Intel Corp.’s upcoming code-named “Skylake-S” microprocessor will promote the new DDR4 memory standard considerably more aggressively than it was initially believed. Although integrated memory controller of “Skylake” supports different types of DRAM, the processors will not officially support DDR3, but will only be compatible with a low-power version of the technology. As a result, the majority of desktop mainboards for “Skylake” will rely on DDR4.
Intel’s code-named “Skylake” central processing units for personal computers have integrated memory controller that can support different types of dynamic random access memory (DRAM), which is important as the chips will power various personal computers, including desktops, laptops, hybrid 2-in-1 systems, tablets and other. Unfortunately, for some reason Intel decided to cut-down flexibility of DRAM support by various “Skylake” microprocessors.
The upcoming “Skylake-S” CPUs in LGA1151 packaging for desktops will only officially support DDR4 and DDR3L memory with 1.2V or 1.35V voltages, according to sources with knowledge of the matter. The new microprocessors will not support standard DDR3 memory with 1.5V or 1.65V voltages, which are used by today’s high-end desktop personal computers.
While DDR3 and DDR3L memory chips belong to the same JESD79-3 DDR3 memory device standard, use the same protocol, the same IC [integrated circuit] package and can both operate at 1.35V, formally they are still different. Therefore, memory controllers programmed to work only with DDR3L may not work with DDR3 once they detect the memory type (by reading it in the SPD chip on memory modules). Apparently, this is the case with desktop “Skylake-S” microprocessors.
Manufacturers of mainboards will have to install either 288-pin slots for DDR4 DIMMs or 204-pin slots for DDR3L SO-DIMMs on their LGA1151 platforms, but not 240-pin slots for DDR3 memory modules. Keeping in mind that producers of motherboards tend to follow recommendations of chip designers, the majority of desktop platforms for “Skylake” will use DDR4 memory. Small form-factor systems will continue to use DDR3 SO-DIMMs, but high-performance PCs with Intel’s latest processors will all rely on DDR4.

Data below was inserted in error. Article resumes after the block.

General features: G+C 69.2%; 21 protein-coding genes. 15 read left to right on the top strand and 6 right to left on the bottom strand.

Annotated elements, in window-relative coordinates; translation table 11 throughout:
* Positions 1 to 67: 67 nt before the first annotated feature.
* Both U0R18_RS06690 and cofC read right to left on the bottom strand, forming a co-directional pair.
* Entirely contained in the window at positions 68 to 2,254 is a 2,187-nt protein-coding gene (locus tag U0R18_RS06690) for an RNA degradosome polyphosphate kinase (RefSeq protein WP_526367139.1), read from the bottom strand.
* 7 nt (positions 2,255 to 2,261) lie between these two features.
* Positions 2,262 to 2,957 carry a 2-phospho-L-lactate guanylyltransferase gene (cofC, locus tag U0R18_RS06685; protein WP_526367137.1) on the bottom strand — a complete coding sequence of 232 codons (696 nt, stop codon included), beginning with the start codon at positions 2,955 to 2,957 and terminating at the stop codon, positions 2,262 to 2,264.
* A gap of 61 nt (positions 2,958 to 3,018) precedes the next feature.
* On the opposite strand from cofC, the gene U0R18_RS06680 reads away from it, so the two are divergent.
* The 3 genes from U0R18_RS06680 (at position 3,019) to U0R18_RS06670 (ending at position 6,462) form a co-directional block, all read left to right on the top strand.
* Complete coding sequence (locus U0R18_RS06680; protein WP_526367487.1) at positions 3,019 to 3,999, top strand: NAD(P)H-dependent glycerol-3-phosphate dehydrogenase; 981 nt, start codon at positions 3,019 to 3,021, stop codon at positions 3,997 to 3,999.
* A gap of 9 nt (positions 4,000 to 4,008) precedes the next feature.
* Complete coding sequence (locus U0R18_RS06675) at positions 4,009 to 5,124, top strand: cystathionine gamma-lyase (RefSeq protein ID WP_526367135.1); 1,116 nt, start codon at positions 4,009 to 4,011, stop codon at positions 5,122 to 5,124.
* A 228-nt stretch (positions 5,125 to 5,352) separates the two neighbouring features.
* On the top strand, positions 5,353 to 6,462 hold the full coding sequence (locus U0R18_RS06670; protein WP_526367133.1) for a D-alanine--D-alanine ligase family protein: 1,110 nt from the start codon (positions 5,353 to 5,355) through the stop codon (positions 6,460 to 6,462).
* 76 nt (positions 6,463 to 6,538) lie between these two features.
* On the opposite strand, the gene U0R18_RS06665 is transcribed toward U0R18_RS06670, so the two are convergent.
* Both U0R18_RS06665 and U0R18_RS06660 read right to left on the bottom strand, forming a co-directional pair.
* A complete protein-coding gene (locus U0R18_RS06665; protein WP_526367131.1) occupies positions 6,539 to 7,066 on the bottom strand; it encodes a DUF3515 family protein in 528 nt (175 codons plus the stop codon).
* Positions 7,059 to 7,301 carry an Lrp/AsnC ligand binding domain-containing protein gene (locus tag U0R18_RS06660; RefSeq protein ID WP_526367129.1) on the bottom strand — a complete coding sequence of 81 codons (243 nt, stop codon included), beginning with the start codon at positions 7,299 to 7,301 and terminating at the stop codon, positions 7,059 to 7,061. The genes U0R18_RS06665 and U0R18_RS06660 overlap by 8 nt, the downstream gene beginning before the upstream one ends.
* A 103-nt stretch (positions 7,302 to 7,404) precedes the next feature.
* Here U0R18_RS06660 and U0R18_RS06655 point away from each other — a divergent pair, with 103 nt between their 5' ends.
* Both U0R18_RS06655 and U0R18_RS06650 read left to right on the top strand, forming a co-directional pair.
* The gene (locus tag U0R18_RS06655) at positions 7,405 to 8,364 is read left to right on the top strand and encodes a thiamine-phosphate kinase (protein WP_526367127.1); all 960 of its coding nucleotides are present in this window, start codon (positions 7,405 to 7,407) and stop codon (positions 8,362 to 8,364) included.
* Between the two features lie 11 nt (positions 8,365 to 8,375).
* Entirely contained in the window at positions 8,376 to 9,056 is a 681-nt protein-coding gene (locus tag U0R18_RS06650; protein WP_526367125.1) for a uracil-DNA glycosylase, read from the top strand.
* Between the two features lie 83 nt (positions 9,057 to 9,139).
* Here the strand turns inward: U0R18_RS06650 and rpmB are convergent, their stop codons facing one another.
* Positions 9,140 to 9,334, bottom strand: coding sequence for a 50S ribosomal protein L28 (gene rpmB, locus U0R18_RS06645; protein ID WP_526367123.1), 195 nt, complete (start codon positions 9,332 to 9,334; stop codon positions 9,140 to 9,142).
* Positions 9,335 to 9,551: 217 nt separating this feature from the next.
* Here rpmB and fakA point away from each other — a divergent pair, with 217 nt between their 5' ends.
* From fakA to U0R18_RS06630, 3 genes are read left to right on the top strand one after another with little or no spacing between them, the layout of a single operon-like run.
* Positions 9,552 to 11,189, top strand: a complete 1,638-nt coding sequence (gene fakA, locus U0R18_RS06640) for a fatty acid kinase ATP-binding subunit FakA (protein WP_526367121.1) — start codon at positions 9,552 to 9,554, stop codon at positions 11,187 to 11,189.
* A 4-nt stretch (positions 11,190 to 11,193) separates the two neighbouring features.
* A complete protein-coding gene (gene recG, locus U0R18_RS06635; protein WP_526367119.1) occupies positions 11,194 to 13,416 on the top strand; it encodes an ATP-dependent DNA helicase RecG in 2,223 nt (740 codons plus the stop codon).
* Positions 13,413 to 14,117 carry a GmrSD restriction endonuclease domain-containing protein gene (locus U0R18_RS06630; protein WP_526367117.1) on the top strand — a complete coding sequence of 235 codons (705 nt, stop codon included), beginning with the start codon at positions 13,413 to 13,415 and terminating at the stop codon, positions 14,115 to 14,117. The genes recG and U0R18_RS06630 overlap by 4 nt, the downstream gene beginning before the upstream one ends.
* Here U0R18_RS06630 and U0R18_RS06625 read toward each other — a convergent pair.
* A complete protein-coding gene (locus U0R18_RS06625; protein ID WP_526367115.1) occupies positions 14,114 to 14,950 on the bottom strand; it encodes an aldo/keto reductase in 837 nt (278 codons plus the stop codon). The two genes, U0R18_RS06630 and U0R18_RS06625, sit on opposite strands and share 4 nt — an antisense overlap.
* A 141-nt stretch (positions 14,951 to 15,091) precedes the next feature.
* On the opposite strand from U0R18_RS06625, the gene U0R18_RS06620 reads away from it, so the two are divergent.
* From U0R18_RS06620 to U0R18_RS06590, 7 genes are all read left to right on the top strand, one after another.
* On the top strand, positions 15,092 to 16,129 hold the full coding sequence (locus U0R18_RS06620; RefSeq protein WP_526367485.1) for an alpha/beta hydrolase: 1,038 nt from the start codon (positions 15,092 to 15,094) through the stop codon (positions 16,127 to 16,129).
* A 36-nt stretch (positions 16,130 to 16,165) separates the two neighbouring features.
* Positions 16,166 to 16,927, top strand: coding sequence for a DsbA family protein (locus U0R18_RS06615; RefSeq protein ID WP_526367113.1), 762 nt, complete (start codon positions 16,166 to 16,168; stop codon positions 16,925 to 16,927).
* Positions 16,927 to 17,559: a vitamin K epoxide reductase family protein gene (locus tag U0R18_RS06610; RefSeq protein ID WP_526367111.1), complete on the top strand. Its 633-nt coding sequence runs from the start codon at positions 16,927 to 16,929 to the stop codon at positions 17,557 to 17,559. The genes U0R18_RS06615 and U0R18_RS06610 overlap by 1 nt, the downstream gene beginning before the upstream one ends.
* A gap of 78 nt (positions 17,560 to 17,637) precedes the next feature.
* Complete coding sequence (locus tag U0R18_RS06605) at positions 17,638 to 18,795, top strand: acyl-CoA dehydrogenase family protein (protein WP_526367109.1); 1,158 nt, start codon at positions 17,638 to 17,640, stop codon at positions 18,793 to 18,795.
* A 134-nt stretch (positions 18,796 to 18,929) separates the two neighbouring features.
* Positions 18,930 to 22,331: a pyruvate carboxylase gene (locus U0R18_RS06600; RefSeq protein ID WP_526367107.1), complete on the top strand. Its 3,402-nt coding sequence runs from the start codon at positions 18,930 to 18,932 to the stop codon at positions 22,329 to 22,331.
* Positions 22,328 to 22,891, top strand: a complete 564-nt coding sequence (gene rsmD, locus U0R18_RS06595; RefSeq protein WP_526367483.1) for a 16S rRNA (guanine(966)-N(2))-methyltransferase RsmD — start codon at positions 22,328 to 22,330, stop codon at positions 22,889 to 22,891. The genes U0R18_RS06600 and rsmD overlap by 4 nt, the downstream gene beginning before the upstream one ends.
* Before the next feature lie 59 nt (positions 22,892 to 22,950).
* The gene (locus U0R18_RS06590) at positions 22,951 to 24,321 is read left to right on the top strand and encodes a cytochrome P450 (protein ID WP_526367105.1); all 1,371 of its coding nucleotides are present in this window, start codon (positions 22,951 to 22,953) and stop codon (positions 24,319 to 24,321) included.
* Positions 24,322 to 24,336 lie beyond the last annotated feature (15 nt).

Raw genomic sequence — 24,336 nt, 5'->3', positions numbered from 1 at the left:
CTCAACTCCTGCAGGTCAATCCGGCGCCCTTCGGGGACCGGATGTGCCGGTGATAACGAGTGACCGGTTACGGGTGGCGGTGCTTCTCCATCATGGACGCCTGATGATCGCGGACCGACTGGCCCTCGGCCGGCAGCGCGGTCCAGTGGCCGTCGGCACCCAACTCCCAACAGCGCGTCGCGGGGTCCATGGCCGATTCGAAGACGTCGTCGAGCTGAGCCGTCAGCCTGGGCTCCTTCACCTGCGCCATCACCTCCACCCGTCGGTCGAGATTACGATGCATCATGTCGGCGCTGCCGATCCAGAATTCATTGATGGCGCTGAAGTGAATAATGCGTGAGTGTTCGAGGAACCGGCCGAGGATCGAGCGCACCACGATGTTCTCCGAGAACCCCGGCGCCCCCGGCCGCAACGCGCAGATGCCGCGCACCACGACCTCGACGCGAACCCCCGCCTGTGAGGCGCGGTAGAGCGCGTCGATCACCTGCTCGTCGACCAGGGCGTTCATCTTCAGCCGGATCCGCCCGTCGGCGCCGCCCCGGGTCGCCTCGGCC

While it should be technically possible to build an LGA1151 mainboard for “Skylake-S” processors with 240-pin DDR3 DIMM slots and make the system work by tweaking BIOS, it is unlikely that such mainboards will actually be made. In addition to a custom BIOS development, mainboard makers will have to ensure stability, reliability and compatibility, which involves a lot of testing that cost quite a lot. Even if a manufacturer decided to offer a DDR3 motherboard for LGA1151 chips, such platform will hardly get too popular.
Manufacturers of memory modules produce DDR3L-based SO-DIMMs with clock-rates up to 1866MHz. Unfortunately, not a single one makes DDR3L DIMMs. Moreover, it does not seem that memory module houses plan to produce such products at all.
Producers of DRAM chips, such as Micron Technology, Samsung Electronics and SK Hynix, will benefit from Intel’s decision to exclusively support DDR4 and DDR3L with its “Skylake” microprocessors. DDR4 memory is still more expensive than DDR3 and is sold at a premium. Growing demand will increase their revenues and margins. Suppliers of memory modules will also benefit from transition of Intel’s mainstream platforms to DDR4 this year.
Intel traditionally does not comment on products that have not been announced.
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KitGuru Says: If you are planning to build a high-performance Intel “Skylake-S”-based system, then you are going to need at least a couple of fine DDR4 memory modules.